Biden’s trip to Israel unhindered by country’s political turmoil

Israeli government set to dissolve next week, with fresh elections planned for autumn

Tel Aviv, Israel. Israeli Prime Minister Naftali Bennett announced on Monday that his eight-party governing coalition is set to dissolve at the end of the month. Reuters
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US President Joe Biden’s trip to Israel next month remains on track despite the looming collapse of the Israeli government and with the country heading towards its fifth election in three years.

Israeli Prime Minister Naftali Bennett announced on Monday that his eight-party governing coalition is set to dissolve at the end of the month, sending Israel to yet another election. Former prime minister Benjamin Netanyahu, head of the formidable Likud party, seems poised to make a bid to return to his previous role.

A White House National Security Council representative told The National that Mr Biden’s Israel trip, scheduled for July 13 and 14, will not be affected by any potential political turmoil.

“The US-Israel relationship is broader than the leadership of each country. It is deep and enduring and transcends leadership changes,” the official said, adding that the "President looks forward to his visit next month."

In apparent confirmation of these sentiments, Al Monitor reported that Mr Biden had told Israeli-American billionaire Haim Saban: “I am going to visit Israel, not to visit Israel’s prime minister.”

Under the current government terms, centrist Foreign Minister Yair Lapid will take over as caretaker prime minister and will be the one to welcome Mr Biden.

The US president is expected to meet Israeli leaders, visit an area where defence systems such as the Iron Dome are installed and host a four-way online meeting with the leaders of Israel, the UAE and India, members of what is known as the “West Asia Quad” to discuss innovation and food security.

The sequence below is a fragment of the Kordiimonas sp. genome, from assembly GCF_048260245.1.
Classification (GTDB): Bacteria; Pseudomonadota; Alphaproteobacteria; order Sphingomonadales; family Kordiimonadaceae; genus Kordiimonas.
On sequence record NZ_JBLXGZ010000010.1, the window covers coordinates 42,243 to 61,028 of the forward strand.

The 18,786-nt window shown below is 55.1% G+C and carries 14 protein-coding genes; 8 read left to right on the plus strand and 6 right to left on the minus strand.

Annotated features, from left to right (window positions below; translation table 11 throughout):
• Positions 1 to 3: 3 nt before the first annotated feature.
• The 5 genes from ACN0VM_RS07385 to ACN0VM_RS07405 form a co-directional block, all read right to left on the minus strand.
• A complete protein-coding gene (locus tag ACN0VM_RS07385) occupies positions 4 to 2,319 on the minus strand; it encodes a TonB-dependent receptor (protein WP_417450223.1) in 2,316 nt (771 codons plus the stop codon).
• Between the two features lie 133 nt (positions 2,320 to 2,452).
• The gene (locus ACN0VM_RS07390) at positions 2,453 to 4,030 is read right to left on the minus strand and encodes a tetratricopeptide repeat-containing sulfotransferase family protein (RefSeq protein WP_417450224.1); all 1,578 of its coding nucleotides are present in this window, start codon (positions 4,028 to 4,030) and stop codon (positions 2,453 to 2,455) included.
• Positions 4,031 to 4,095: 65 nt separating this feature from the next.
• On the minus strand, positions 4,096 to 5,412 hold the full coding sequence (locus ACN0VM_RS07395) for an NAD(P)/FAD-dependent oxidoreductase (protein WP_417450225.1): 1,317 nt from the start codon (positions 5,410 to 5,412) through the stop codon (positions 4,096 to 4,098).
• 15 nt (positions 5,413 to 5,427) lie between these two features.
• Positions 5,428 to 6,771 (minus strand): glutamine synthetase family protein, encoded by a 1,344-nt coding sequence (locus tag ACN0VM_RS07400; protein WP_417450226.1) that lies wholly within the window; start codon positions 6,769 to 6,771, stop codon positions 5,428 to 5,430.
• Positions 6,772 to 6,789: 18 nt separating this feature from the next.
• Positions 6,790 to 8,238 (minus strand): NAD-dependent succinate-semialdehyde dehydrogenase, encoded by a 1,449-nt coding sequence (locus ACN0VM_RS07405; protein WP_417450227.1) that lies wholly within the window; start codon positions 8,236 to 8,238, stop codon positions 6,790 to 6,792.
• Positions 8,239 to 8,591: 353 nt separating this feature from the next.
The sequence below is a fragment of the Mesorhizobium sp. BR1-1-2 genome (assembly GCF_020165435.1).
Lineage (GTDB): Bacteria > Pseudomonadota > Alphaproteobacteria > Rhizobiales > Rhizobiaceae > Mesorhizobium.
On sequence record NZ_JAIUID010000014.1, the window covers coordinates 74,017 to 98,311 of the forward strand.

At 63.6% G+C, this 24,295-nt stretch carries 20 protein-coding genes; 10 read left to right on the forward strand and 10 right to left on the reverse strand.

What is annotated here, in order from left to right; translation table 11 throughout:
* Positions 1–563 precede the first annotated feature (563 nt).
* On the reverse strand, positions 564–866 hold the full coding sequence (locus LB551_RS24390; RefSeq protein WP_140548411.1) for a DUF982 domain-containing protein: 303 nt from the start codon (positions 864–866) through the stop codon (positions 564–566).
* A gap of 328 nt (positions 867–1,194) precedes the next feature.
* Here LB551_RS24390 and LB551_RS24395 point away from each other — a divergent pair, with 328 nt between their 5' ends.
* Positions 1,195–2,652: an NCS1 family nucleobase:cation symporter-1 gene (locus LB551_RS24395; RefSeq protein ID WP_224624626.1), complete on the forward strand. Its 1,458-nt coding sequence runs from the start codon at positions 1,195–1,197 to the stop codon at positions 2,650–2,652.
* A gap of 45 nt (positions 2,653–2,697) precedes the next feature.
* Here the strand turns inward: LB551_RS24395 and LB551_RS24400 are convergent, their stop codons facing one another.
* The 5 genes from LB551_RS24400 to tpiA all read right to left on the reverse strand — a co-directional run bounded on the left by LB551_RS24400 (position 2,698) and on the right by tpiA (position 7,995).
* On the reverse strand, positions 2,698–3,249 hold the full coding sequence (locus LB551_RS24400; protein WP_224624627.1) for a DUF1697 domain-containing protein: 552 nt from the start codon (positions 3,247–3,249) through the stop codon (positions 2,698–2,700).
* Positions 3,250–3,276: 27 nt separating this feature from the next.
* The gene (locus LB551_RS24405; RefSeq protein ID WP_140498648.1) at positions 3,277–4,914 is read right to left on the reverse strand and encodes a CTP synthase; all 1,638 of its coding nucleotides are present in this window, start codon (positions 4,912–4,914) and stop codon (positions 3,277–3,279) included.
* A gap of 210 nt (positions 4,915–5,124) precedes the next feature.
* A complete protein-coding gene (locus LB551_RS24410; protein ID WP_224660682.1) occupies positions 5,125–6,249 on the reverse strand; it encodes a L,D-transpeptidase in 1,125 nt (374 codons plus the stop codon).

He will also visit the West Bank and meet members of the Palestinian leadership.

When asked if there are any changes to his planned trip to Israel, Mr Biden on Tuesday said: "No."

A senior Arab diplomat told The National that there “is no surprise” in Mr Bennett’s announcement.

“We always knew this will be a government with a very short lifespan and a weak political hand when it comes to the Palestinians,” the diplomat said.

Anshel Pfeffer, a scholar and columnist on Israeli politics for Haaretz, agreed that the political turbulence in Israel will have little bearing on the trip.

“Israel has been in a state of political turmoil now for almost four years … the same strategic and regional issues exist whether or not Israel is an election period,” Mr Pfeffer told The National.

Those issues include the Iran nuclear file, defence co-operation with the US and growing relations with the Gulf countries.

Israeli Prime Minister Bennett and Foreign Minister Lapid announced on June 20 their intention to submit a bill to dissolve the Knesset, setting up the country for new elections. EPA

Mr Pfeffer argued that the visit may prop up Mr Lapid, who will be “very happy to have his photo taken with the president of the United States, as a prime minister, [when] many Israelis don't take him seriously”.

The British-Israeli scholar said Mr Biden’s major leg of the trip is to Saudi Arabia and not Jerusalem, where he is seeking a reset in relations with Riyadh and will attend a summit with dozen Arab leaders.

Ghaith Al Omari, a senior fellow at the Washington Institute for Near East Policy, said the political upheaval in Israel could limit Mr Biden’s ability to reach concrete understandings in Israel.

“The concrete part of the discussions will be impacted as a caretaker Israeli government is legally and politically constrained in what it can do,” Mr Al Omari told The National.

But the overall political and symbolic implications of Mr Biden visiting Jerusalem will not be affected, he added.

“Put simply, President Biden would not want on his first trip to the region to skip Israel.”

Mr Al Omari said it was unlikely there would be a heightened risk of tension within Israel or with the Palestinians following the collapse of the government.

“The Palestinian Authority has no interest in escalation in general. If anything, it will step up its ongoing efforts to maintain the quiet, particularly since Mr Biden is scheduled to meet with Palestinian President Mahmoud Abbas,” he said.

“Hamas has never stopped trying to create tension in the West Bank, but lacks the capability to successfully do so.”

He argued that the one variable to watch is Iran, but such escalation is “more likely to be on the Saudi leg of the trip” and not Israel.

Updated: June 21, 2022, 10:15 PM
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